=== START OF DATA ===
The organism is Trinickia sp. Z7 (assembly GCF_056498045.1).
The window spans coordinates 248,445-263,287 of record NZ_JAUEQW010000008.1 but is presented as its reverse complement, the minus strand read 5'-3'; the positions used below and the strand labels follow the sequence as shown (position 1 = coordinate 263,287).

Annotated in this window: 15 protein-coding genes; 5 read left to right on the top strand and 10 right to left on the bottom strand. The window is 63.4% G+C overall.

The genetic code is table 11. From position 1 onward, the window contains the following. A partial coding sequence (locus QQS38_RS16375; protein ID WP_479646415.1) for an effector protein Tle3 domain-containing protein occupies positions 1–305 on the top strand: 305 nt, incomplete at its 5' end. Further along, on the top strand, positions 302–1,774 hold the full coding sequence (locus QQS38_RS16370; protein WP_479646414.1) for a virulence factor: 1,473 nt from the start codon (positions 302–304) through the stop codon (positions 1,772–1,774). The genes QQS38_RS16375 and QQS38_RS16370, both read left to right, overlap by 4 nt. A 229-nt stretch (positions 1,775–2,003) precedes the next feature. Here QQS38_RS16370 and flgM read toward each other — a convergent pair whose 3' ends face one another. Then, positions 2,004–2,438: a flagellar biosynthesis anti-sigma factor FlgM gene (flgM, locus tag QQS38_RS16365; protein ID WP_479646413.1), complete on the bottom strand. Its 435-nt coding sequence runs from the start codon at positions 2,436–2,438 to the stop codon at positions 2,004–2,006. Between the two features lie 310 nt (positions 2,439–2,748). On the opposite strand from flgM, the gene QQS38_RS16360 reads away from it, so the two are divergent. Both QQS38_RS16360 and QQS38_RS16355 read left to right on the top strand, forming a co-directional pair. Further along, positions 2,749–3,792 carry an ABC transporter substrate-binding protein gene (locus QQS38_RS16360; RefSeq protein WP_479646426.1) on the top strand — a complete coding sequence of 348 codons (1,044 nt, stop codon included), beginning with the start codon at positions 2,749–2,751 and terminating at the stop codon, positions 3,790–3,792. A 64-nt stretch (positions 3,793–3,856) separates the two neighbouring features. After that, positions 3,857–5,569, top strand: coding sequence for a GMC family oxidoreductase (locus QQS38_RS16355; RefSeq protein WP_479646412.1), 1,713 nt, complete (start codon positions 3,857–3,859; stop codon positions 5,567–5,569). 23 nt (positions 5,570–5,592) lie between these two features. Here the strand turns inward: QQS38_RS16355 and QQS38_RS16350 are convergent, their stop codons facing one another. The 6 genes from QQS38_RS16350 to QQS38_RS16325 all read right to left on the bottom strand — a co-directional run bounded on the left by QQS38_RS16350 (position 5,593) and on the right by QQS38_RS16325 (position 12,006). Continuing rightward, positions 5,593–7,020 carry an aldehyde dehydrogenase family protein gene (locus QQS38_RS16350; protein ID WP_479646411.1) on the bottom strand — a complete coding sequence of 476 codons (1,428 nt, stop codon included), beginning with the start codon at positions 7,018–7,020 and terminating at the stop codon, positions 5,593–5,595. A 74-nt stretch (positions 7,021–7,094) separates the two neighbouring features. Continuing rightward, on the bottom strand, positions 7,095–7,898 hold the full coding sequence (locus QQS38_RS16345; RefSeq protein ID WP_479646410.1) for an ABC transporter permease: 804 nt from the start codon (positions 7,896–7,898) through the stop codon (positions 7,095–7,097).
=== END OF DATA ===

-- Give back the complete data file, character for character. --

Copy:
The organism is Trinickia sp. Z7 (assembly GCF_056498045.1).
The window spans coordinates 248,445-263,287 of record NZ_JAUEQW010000008.1 but is presented as its reverse complement, the minus strand read 5'-3'; the positions used below and the strand labels follow the sequence as shown (position 1 = coordinate 263,287).

Annotated in this window: 15 protein-coding genes; 5 read left to right on the top strand and 10 right to left on the bottom strand. The window is 63.4% G+C overall.

The genetic code is table 11. From position 1 onward, the window contains the following. A partial coding sequence (locus QQS38_RS16375; protein ID WP_479646415.1) for an effector protein Tle3 domain-containing protein occupies positions 1–305 on the top strand: 305 nt, incomplete at its 5' end. Further along, on the top strand, positions 302–1,774 hold the full coding sequence (locus QQS38_RS16370; protein WP_479646414.1) for a virulence factor: 1,473 nt from the start codon (positions 302–304) through the stop codon (positions 1,772–1,774). The genes QQS38_RS16375 and QQS38_RS16370, both read left to right, overlap by 4 nt. A 229-nt stretch (positions 1,775–2,003) precedes the next feature. Here QQS38_RS16370 and flgM read toward each other — a convergent pair whose 3' ends face one another. Then, positions 2,004–2,438: a flagellar biosynthesis anti-sigma factor FlgM gene (flgM, locus tag QQS38_RS16365; protein ID WP_479646413.1), complete on the bottom strand. Its 435-nt coding sequence runs from the start codon at positions 2,436–2,438 to the stop codon at positions 2,004–2,006. Between the two features lie 310 nt (positions 2,439–2,748). On the opposite strand from flgM, the gene QQS38_RS16360 reads away from it, so the two are divergent. Both QQS38_RS16360 and QQS38_RS16355 read left to right on the top strand, forming a co-directional pair. Further along, positions 2,749–3,792 carry an ABC transporter substrate-binding protein gene (locus QQS38_RS16360; RefSeq protein WP_479646426.1) on the top strand — a complete coding sequence of 348 codons (1,044 nt, stop codon included), beginning with the start codon at positions 2,749–2,751 and terminating at the stop codon, positions 3,790–3,792. A 64-nt stretch (positions 3,793–3,856) separates the two neighbouring features. After that, positions 3,857–5,569, top strand: coding sequence for a GMC family oxidoreductase (locus QQS38_RS16355; RefSeq protein WP_479646412.1), 1,713 nt, complete (start codon positions 3,857–3,859; stop codon positions 5,567–5,569). 23 nt (positions 5,570–5,592) lie between these two features. Here the strand turns inward: QQS38_RS16355 and QQS38_RS16350 are convergent, their stop codons facing one another. The 6 genes from QQS38_RS16350 to QQS38_RS16325 all read right to left on the bottom strand — a co-directional run bounded on the left by QQS38_RS16350 (position 5,593) and on the right by QQS38_RS16325 (position 12,006). Continuing rightward, positions 5,593–7,020 carry an aldehyde dehydrogenase family protein gene (locus QQS38_RS16350; protein ID WP_479646411.1) on the bottom strand — a complete coding sequence of 476 codons (1,428 nt, stop codon included), beginning with the start codon at positions 7,018–7,020 and terminating at the stop codon, positions 5,593–5,595. A 74-nt stretch (positions 7,021–7,094) separates the two neighbouring features. Continuing rightward, on the bottom strand, positions 7,095–7,898 hold the full coding sequence (locus QQS38_RS16345; RefSeq protein ID WP_479646410.1) for an ABC transporter permease: 804 nt from the start codon (positions 7,896–7,898) through the stop codon (positions 7,095–7,097).